Peter Hide



Not on display

Peter Hide born 1944
Object: 3137 × 6756 × 6756 mm
Purchased 1970

Catalogue entry

Peter Hide born 1944

T01249 Tripod 1970

Not inscribed.
Mild steel angle, shotblasted and painted, and mild steel plate welded and galvanised, 123½ x 266 x 266 (315 x 676 x 676).
Purchased from the artist (Knapping Fund, Florence Fox Bequest and Elizabeth Pentland Bequest) 1970.
Exh: Peter Hide and Roland Brener, Stockwell Depot, September 1970 (4).
Lit: ‘Roland Brener and Peter Hide—a written discussion’ in Studio Inter- national, CLXXX, 1970, pp. 96–7.

The artist gave the following account of his work (14 July 1971): ‘I conceived the idea in Spring ‘70 and made part of the work then. There was a gap after this while I re-thought the piece but in August I returned to my original idea and completed the work by mid-September. I did, in fact, do a few drawings for the piece but they were of no interest intrinsically (mostly done on odd scraps of paper, walls, etc.)— so I do not have any. Personally, I prefer people just to see the work anyway. I never make maquettes if I can possibly avoid it, as most of my works have to be a particular size and I cannot predict subtle effects of scale, stress and strain from a maquette.’

‘The central galvanised triangular section was constructed by me at the Depot. The angles, of course, are standard steel stock with modifications and attachments done by me. The tensile rods were threaded and shaped by me—the clips and strainers are standard yacht-fittings.’

‘The piece “Tripod” relates closely to the various “Towers”, “Pyramids” and “Tanks” I have made. It is a summation of the ideas in these pieces and therefore belongs to the period Autumn 1968–70. However, merely to ascribe the piece to this period as if it were a homogenous logical flow of events is rather misleading. There are two important digressions in this period, very different from each other in character. The first was the six month summer period of 1969. During this time I made a piece for an Arts Council commission and most of the work for Stockwell Depot II 1969. It seems to me now that this short period was the last flourish of Anthony Caro’s influence, which had been so important in my first two years at St Martin’s [he was at St Martin’s between 1964–67], but which I had mistakenly thought I had left behind.’ The artist regretted that these works dominated one important piece at the Stockwell Show: ‘This was the “Girder Piece” which I had made in the previous winter 1968, and which, with hindsight, I now realise to contain many of the seeds of subsequent works.’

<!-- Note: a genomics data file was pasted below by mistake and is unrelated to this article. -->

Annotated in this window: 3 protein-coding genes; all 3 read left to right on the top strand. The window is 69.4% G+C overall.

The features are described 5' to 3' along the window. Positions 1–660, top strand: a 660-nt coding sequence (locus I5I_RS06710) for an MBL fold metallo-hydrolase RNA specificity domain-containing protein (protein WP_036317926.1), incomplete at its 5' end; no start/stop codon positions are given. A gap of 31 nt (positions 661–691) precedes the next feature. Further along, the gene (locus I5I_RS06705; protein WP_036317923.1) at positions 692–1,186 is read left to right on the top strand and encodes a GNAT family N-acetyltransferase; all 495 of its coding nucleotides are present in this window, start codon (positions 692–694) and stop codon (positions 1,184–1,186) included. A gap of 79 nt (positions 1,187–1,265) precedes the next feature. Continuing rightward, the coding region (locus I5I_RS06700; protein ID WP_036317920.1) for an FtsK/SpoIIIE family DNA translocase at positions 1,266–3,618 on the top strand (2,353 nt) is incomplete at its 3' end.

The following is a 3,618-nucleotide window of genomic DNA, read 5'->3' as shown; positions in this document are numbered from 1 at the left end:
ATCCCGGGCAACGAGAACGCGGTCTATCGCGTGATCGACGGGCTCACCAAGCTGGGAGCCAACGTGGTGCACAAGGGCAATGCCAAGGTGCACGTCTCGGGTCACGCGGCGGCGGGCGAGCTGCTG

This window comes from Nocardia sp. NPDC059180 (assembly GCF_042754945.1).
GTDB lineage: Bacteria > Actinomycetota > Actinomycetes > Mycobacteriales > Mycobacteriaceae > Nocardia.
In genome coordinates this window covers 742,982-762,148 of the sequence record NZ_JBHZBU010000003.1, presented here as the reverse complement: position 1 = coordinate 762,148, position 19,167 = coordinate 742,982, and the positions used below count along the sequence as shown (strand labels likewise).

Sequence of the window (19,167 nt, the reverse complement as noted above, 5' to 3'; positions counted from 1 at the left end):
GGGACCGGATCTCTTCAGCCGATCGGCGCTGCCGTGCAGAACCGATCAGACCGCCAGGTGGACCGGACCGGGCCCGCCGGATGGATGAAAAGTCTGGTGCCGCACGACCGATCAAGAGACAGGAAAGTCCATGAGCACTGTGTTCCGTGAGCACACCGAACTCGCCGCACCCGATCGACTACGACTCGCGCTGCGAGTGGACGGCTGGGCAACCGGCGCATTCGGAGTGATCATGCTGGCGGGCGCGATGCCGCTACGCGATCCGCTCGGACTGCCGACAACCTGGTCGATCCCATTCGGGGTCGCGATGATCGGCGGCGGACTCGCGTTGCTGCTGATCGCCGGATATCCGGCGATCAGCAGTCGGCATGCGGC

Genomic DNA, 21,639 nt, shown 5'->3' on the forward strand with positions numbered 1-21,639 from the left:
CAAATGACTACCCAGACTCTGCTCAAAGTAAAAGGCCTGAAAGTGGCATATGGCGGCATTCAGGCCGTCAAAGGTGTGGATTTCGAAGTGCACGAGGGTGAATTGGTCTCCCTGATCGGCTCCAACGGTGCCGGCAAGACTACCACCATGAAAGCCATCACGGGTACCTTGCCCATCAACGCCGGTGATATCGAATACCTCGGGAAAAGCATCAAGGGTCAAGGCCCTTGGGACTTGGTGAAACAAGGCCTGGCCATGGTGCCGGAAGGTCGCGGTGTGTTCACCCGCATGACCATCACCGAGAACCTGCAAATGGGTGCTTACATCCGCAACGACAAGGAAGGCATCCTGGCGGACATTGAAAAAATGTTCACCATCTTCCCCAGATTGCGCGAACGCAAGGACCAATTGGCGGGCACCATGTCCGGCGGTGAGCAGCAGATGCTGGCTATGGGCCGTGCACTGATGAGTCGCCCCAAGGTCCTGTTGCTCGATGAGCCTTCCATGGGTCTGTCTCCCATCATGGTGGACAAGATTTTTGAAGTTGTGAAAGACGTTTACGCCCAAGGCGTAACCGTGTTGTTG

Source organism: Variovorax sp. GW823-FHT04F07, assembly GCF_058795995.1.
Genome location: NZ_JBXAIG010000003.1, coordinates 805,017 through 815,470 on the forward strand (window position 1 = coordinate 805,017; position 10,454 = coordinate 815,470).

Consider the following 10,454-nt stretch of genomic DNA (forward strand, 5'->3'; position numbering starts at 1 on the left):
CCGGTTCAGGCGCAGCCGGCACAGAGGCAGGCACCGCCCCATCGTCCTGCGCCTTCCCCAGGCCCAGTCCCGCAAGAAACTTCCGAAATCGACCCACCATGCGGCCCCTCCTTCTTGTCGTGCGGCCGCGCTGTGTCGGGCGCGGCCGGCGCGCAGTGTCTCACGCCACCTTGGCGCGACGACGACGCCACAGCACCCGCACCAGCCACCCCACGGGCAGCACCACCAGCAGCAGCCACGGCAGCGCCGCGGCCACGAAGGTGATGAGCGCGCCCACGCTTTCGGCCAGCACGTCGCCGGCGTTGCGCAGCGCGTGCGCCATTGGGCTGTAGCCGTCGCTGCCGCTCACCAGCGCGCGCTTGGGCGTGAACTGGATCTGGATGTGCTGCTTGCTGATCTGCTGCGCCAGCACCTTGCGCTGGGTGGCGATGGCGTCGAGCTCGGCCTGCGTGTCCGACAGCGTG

‘ “Girder Piece” and the first “Pyramid”, Autumn ‘68 (previously unshown) were exhibited in two shows arranged in Scandinavia in the winter 1969. These Scandinavian shows bring me onto my second digression. This was only a digression in the sense that it was a backlash against Stockwell II 1969 rather than a systematic development of previous concerns. It took the form of one extremely large sculpture; “Big Ring”, which nobody, including me, has ever seen. The “Big Ring” basically was a self-supporting, circular enclosure of diameter 128 ft. and height 10 ft. 5 in. It was structural, linear, used colour in space, in fact had all my old ingredients with a vengeance. I made it after the Stockwell Depot II in the Autumn ‘69.’ Hide intended to show ‘Big Ring’ in the Royal Park, Oslo, but it fell over after he had set up only a third of the circuit. It was subsequently delivered back to the Stockwell Depot where he has repainted and modified it. ‘Needless to say it occupies a very strange place in my history as I made it two years ago and have only the vaguest idea what it looks like. This may seem an arbitrary point to terminate but I have, in fact, covered the period to which “Tripod” belongs. This was a very confused time for me and so I had to untangle it.’

In a written discussion with Roland Brenner published in 1970 (op. cit.), Hide wrote: ‘One characteristic I feel our works share is dynamism. Many of them rely on being held together by weights, wire, or something, they have the potentiality of movement, even disintegration. Unlike you, though, I feel my approach to sculpture is essentially corporeal. I allow myself to be conditioned by the demands of the physical world, especially gravity and the nature of material.’

‘My work is always made up of separate elements, each of which has a structural function, consequently an element’s presence is dictated by mechanical necessity rather than visual preference. Factors of surface finish and, to some extent, the relative size and shape of each element, are determined according to visual criteria. Thus mechanical function determines the general nature of a sculpture while visual criteria determine the specific. The size of a sculpture depends on two factors, firstly that a piece must relate to human scale, and secondly, the fact that from a mechanical view point every structure has a particular idea size.’

Published in The Tate Gallery Report 1970–1972, London 1972.

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